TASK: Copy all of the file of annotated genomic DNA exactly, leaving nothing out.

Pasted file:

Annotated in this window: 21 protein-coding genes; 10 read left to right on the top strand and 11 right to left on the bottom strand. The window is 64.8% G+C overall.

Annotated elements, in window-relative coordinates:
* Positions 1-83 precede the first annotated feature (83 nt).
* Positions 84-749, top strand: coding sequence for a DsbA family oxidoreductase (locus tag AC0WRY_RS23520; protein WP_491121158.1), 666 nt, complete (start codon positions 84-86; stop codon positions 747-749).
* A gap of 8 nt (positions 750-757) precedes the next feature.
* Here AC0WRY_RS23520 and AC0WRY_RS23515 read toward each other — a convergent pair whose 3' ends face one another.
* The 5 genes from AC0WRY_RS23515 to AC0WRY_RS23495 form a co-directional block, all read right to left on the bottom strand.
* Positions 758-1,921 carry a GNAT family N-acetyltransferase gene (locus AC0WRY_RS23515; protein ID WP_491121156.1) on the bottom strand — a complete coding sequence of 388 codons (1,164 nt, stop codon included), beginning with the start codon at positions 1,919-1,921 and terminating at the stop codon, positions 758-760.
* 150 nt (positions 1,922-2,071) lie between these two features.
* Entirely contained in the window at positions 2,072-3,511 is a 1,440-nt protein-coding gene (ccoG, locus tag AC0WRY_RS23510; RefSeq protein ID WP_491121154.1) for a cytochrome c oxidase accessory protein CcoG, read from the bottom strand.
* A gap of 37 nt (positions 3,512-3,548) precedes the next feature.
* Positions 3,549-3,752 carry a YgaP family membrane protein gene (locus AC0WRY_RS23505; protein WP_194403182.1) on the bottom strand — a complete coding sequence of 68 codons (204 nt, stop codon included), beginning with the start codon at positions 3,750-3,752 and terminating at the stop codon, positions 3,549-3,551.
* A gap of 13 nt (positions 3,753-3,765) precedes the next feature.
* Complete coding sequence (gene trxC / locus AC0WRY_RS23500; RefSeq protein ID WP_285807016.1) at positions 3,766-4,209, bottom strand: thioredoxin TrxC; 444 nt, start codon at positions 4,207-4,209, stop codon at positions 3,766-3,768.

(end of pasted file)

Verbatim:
Annotated in this window: 21 protein-coding genes; 10 read left to right on the top strand and 11 right to left on the bottom strand. The window is 64.8% G+C overall.

Annotated elements, in window-relative coordinates:
* Positions 1-83 precede the first annotated feature (83 nt).
* Positions 84-749, top strand: coding sequence for a DsbA family oxidoreductase (locus tag AC0WRY_RS23520; protein WP_491121158.1), 666 nt, complete (start codon positions 84-86; stop codon positions 747-749).
* A gap of 8 nt (positions 750-757) precedes the next feature.
* Here AC0WRY_RS23520 and AC0WRY_RS23515 read toward each other — a convergent pair whose 3' ends face one another.
* The 5 genes from AC0WRY_RS23515 to AC0WRY_RS23495 form a co-directional block, all read right to left on the bottom strand.
* Positions 758-1,921 carry a GNAT family N-acetyltransferase gene (locus AC0WRY_RS23515; protein ID WP_491121156.1) on the bottom strand — a complete coding sequence of 388 codons (1,164 nt, stop codon included), beginning with the start codon at positions 1,919-1,921 and terminating at the stop codon, positions 758-760.
* 150 nt (positions 1,922-2,071) lie between these two features.
* Entirely contained in the window at positions 2,072-3,511 is a 1,440-nt protein-coding gene (ccoG, locus tag AC0WRY_RS23510; RefSeq protein ID WP_491121154.1) for a cytochrome c oxidase accessory protein CcoG, read from the bottom strand.
* A gap of 37 nt (positions 3,512-3,548) precedes the next feature.
* Positions 3,549-3,752 carry a YgaP family membrane protein gene (locus AC0WRY_RS23505; protein WP_194403182.1) on the bottom strand — a complete coding sequence of 68 codons (204 nt, stop codon included), beginning with the start codon at positions 3,750-3,752 and terminating at the stop codon, positions 3,549-3,551.
* A gap of 13 nt (positions 3,753-3,765) precedes the next feature.
* Complete coding sequence (gene trxC / locus AC0WRY_RS23500; RefSeq protein ID WP_285807016.1) at positions 3,766-4,209, bottom strand: thioredoxin TrxC; 444 nt, start codon at positions 4,207-4,209, stop codon at positions 3,766-3,768.